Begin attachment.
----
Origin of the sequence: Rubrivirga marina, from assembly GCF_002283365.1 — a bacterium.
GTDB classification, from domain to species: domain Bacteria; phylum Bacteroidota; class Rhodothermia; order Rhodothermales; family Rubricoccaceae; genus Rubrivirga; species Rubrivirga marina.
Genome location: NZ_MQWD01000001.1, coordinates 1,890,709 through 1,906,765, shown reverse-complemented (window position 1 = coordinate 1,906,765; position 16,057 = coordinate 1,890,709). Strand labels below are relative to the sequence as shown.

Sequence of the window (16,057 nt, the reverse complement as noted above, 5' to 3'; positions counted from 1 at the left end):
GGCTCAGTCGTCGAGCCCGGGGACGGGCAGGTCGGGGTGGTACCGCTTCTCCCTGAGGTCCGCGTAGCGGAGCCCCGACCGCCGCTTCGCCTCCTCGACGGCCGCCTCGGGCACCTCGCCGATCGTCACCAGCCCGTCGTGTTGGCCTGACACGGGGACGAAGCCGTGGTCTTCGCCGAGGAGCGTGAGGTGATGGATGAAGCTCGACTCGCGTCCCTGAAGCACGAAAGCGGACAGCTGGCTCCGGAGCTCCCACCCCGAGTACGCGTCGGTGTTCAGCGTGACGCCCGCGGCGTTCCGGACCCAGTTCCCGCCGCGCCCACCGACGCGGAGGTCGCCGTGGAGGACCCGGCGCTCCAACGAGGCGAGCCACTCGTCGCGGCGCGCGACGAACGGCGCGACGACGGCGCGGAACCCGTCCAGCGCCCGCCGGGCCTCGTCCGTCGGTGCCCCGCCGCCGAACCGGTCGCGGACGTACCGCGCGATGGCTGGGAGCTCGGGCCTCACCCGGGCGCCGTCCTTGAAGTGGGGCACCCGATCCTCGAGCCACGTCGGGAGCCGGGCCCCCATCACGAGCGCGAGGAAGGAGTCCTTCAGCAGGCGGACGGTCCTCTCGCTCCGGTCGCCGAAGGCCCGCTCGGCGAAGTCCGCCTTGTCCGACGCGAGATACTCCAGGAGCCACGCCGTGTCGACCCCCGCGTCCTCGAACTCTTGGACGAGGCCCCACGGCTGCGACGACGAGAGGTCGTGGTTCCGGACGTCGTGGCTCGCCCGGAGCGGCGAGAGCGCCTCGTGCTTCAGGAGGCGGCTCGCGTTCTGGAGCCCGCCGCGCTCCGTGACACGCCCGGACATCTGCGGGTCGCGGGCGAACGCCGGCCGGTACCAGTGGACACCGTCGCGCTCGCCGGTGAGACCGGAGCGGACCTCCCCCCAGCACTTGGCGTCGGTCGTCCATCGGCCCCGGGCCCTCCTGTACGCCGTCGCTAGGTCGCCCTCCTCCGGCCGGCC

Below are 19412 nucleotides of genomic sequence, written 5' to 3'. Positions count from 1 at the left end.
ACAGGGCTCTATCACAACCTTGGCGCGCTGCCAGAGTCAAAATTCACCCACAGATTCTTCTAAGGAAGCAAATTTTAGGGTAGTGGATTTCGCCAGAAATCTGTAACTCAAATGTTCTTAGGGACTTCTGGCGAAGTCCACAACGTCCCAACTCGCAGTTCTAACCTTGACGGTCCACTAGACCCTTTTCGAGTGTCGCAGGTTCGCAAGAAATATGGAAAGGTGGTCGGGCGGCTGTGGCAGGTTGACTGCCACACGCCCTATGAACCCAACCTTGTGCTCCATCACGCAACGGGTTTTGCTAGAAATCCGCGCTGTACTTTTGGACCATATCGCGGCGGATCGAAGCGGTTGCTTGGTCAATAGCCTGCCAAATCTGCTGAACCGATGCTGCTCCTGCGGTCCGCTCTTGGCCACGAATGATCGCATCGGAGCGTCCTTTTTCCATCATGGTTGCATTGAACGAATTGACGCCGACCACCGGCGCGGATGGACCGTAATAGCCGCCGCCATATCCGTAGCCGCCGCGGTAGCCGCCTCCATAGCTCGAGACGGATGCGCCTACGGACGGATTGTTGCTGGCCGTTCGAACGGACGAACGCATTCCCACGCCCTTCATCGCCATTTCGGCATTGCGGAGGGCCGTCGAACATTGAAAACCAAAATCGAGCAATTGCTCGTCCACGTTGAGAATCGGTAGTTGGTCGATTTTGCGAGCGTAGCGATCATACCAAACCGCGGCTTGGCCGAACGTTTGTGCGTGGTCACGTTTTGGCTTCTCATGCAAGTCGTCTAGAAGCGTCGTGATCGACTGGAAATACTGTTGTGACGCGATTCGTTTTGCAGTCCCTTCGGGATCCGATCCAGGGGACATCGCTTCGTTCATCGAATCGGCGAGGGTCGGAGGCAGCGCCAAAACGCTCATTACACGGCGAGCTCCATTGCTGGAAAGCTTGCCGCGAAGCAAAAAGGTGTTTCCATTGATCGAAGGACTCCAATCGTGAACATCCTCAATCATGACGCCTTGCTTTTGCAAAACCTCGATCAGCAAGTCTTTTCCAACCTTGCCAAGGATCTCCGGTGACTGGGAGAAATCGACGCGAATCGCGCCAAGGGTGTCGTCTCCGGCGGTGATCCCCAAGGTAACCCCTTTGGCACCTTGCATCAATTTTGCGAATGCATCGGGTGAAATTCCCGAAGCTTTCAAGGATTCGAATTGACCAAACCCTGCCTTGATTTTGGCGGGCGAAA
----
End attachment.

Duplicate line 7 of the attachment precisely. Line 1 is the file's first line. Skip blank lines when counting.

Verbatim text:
ACAGGGCTCTATCACAACCTTGGCGCGCTGCCAGAGTCAAAATTCACCCACAGATTCTTCTAAGGAAGCAAATTTTAGGGTAGTGGATTTCGCCAGAAATCTGTAACTCAAATGTTCTTAGGGACTTCTGGCGAAGTCCACAACGTCCCAACTCGCAGTTCTAACCTTGACGGTCCACTAGACCCTTTTCGAGTGTCGCAGGTTCGCAAGAAATATGGAAAGGTGGTCGGGCGGCTGTGGCAGGTTGACTGCCACACGCCCTATGAACCCAACCTTGTGCTCCATCACGCAACGGGTTTTGCTAGAAATCCGCGCTGTACTTTTGGACCATATCGCGGCGGATCGAAGCGGTTGCTTGGTCAATAGCCTGCCAAATCTGCTGAACCGATGCTGCTCCTGCGGTCCGCTCTTGGCCACGAATGATCGCATCGGAGCGTCCTTTTTCCATCATGGTTGCATTGAACGAATTGACGCCGACCACCGGCGCGGATGGACCGTAATAGCCGCCGCCATATCCGTAGCCGCCGCGGTAGCCGCCTCCATAGCTCGAGACGGATGCGCCTACGGACGGATTGTTGCTGGCCGTTCGAACGGACGAACGCATTCCCACGCCCTTCATCGCCATTTCGGCATTGCGGAGGGCCGTCGAACATTGAAAACCAAAATCGAGCAATTGCTCGTCCACGTTGAGAATCGGTAGTTGGTCGATTTTGCGAGCGTAGCGATCATACCAAACCGCGGCTTGGCCGAACGTTTGTGCGTGGTCACGTTTTGGCTTCTCATGCAAGTCGTCTAGAAGCGTCGTGATCGACTGGAAATACTGTTGTGACGCGATTCGTTTTGCAGTCCCTTCGGGATCCGATCCAGGGGACATCGCTTCGTTCATCGAATCGGCGAGGGTCGGAGGCAGCGCCAAAACGCTCATTACACGGCGAGCTCCATTGCTGGAAAGCTTGCCGCGAAGCAAAAAGGTGTTTCCATTGATCGAAGGACTCCAATCGTGAACATCCTCAATCATGACGCCTTGCTTTTGCAAAACCTCGATCAGCAAGTCTTTTCCAACCTTGCCAAGGATCTCCGGTGACTGGGAGAAATCGACGCGAATCGCGCCAAGGGTGTCGTCTCCGGCGGTGATCCCCAAGGTAACCCCTTTGGCACCTTGCATCAATTTTGCGAATGCATCGGGTGAAATTCCCGAAGCTTTCAAGGATTCGAATTGACCAAACCCTGCCTTGATTTTGGCGGGCGAAA